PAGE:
Staff and customers in the bank were made to get on their knees with their hands held up and were threatened with the baseball bats.
One female member of staff was grabbed repeatedly by the shoulder and the wrist and asked her full name and date of birth by one of the raiders.
Throughout the scene members of the public, including a child, were shouted at aggressively by the assailants, with some appearing scared and others crying.
The ad - entitled ‘Heist’ - was seen at around 9pm one night in August on ITV Player during an episode of Coronation Street.
Seven viewers complained to watchdogs that the ad was “likely to cause fear and distress” without justifiable reason, particularly for those who had been victims of violence.
Others said it was “inappropriately placed” at a time when children could have been viewing.
Royal Mail said the ad was intended to be the start of a wider campaign to highlight the dangers of identity fraud outlined the risks of oversharing on social media, and offered information and services to help people protect themselves.
They said that ID fraud was an area of growing concern in the UK with almost 173,000 cases in 2016, the highest level since records began in 1993, and a 59 per cent increase from 2013.
Royal Mail claimed that the level of violence depicted in the ad was “proportionate” in light of its purpose and was not excessive.
And the firm said it had instructed ITV to only show the ad after 9pm.
ITV said they had not received any complaints about the ad.
But the Advertising Standards Authority (ASA) found the ad to be in breach of rules regarding harm and offence as well as responsible advertising.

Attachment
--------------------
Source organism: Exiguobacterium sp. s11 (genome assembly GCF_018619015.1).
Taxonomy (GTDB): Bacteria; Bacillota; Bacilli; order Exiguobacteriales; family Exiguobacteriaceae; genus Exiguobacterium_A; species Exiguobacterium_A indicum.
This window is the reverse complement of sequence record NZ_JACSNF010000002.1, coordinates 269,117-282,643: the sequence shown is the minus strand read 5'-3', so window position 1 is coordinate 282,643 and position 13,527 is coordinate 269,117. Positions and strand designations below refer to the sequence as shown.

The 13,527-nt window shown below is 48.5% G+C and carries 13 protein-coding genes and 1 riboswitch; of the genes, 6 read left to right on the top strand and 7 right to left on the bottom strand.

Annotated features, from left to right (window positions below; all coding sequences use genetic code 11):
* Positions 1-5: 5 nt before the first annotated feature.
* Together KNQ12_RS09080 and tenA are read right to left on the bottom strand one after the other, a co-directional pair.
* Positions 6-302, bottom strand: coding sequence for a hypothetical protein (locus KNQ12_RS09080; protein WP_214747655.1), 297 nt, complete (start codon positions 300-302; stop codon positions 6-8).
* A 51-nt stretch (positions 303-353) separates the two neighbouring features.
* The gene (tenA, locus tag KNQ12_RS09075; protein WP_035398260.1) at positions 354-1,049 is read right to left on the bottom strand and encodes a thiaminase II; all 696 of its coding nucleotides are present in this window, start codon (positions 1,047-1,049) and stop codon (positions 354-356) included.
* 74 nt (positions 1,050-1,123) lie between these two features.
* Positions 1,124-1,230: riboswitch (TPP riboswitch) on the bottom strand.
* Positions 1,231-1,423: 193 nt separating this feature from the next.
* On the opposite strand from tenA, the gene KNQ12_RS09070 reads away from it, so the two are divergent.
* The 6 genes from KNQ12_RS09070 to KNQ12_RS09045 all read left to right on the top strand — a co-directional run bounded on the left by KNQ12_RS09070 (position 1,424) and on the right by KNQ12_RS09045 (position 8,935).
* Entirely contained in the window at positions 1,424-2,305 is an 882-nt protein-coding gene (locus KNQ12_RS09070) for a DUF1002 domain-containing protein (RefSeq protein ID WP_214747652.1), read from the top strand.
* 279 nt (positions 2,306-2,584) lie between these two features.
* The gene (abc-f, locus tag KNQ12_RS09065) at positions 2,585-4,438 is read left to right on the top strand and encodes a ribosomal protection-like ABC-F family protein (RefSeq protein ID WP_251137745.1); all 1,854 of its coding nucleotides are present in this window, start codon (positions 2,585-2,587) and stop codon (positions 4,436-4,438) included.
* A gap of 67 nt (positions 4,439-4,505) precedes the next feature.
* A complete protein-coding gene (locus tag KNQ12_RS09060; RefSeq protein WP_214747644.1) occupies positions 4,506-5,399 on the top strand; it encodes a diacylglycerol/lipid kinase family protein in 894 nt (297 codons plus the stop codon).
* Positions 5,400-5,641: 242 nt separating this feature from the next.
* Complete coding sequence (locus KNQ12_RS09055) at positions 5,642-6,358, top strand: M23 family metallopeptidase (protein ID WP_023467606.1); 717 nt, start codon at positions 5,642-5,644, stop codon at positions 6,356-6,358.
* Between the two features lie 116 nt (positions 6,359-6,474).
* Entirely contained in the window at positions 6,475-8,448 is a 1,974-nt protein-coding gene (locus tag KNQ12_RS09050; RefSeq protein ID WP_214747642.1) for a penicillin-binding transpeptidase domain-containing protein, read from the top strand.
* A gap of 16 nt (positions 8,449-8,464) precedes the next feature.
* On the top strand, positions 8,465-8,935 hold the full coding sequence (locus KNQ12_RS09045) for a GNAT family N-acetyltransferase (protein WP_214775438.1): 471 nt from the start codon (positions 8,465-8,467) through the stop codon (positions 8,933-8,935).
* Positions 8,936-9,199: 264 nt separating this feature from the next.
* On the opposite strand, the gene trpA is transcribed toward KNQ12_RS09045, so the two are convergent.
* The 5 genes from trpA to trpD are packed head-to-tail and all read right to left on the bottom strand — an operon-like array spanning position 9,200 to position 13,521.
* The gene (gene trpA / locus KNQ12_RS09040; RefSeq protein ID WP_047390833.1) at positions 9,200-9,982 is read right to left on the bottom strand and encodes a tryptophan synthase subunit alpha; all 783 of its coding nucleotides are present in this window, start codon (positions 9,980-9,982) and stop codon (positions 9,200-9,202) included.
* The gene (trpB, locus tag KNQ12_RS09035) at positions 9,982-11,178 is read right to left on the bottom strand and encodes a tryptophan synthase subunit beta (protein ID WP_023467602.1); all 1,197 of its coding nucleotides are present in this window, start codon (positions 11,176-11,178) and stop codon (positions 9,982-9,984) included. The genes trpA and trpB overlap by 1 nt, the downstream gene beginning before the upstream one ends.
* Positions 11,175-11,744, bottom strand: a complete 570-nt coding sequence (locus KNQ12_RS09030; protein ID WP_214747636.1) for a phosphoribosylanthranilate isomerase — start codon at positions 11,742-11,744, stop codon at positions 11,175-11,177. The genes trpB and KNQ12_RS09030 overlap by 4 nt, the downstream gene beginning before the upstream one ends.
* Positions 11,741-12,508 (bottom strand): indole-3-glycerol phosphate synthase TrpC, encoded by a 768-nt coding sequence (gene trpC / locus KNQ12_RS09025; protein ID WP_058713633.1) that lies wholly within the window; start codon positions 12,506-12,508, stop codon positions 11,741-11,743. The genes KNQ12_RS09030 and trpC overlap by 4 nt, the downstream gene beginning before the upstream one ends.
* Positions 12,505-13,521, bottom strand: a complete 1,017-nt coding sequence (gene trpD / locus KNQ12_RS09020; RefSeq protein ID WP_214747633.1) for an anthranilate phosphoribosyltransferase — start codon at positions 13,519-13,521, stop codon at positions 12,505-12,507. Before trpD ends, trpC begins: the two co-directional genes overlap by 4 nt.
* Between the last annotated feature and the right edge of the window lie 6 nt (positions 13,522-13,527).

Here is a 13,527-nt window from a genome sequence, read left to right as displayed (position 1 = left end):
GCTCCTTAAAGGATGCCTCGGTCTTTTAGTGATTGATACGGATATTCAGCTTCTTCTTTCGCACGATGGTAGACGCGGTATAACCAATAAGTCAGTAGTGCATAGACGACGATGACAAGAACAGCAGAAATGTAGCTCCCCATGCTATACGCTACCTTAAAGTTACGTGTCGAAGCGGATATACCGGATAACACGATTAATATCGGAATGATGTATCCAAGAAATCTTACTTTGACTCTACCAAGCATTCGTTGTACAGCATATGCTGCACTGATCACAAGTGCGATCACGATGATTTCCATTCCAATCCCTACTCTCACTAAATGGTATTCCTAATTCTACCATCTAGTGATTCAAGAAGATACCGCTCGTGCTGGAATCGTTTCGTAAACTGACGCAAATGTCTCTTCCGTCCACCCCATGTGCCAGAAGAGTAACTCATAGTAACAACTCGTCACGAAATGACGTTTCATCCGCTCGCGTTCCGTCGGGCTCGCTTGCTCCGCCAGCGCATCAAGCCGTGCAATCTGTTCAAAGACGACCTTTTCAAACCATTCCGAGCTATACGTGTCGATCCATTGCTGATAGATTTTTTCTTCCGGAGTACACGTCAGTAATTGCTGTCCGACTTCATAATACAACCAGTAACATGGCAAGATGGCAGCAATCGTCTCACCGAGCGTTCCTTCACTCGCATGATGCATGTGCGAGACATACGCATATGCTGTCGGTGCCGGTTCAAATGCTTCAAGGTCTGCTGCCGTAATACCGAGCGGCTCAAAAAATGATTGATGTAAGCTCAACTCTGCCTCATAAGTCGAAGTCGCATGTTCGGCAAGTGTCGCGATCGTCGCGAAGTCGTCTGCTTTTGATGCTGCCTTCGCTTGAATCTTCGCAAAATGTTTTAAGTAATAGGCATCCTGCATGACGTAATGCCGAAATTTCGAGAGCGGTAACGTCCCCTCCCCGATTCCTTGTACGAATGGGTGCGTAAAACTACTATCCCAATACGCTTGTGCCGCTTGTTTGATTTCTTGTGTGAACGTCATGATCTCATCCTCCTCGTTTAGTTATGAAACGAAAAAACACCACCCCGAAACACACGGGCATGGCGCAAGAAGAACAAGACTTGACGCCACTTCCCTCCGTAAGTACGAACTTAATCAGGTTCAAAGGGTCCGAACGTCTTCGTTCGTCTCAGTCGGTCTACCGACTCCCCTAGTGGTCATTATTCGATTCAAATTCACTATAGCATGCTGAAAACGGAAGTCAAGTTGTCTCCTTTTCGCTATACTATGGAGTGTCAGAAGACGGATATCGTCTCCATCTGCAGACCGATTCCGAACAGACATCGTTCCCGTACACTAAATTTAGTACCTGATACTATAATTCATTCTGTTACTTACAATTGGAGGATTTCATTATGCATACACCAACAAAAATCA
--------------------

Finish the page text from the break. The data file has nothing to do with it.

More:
An ASA spokesman said: “While we understood that the scenario of a bank robbery was chosen to emphasise the seriousness of the crime, we noted that this was not among the common scenarios in which identity fraud was perpetrated.
“As a result, we considered that consumers would not be able to clearly see from the ad how they could protect themselves, for example by avoiding certain actions that could make them potentially vulnerable to identity fraud.
“We noted the ads’ reference to the Royal Mail’s ID fraud centre, but it did not appear until the very end of the ad, during which time the scenario was presented without explanation or context.
“Furthermore, because the setting of the ad was recognisable and showed ordinary people, including a child, being shouted at aggressively by ‘criminals’, lying on the floor and trying to hide behind furniture, and looking visibly frightened, the impact was heightened and there was an added sense of threat.
“Because of this, we considered it to be reminiscent of other crimes or situations that people may have experienced that extends beyond the bank robbery depicted and therefore could trigger negative emotions for those who had been victims of violence.
“We did not consider that the use of baseball bats made the ad less violent than if knives and guns had been used, as the bats were often shown held in a threatening manner by ‘the criminals’ or positioned next to ‘customers’ heads.
“We understood Royal Mail and ITV’s view that the ad served to highlight a serious and growing crime and to assist customers to find information to protect themselves.
“We noted from the results of the test sample of viewers that the ad may have increased ID fraud awareness for those who had seen it.
“We also noted that Royal Mail had amended the Twitter ad so that a warning appeared accompanying the video and that they did not intend to use the ad again.
“However, we considered that the overall presentation of the ads, as seen by the complainants, was excessively threatening and distressing to the extent that it overshadowed the message the ad intended to convey.
“We concluded the ad was likely to cause fear and distress to viewers, in particular to victims of violence, without a justifiable reason.”
He added: “We told Royal Mail to ensure that in future their ads did not cause fear or distress without justifiable reason.”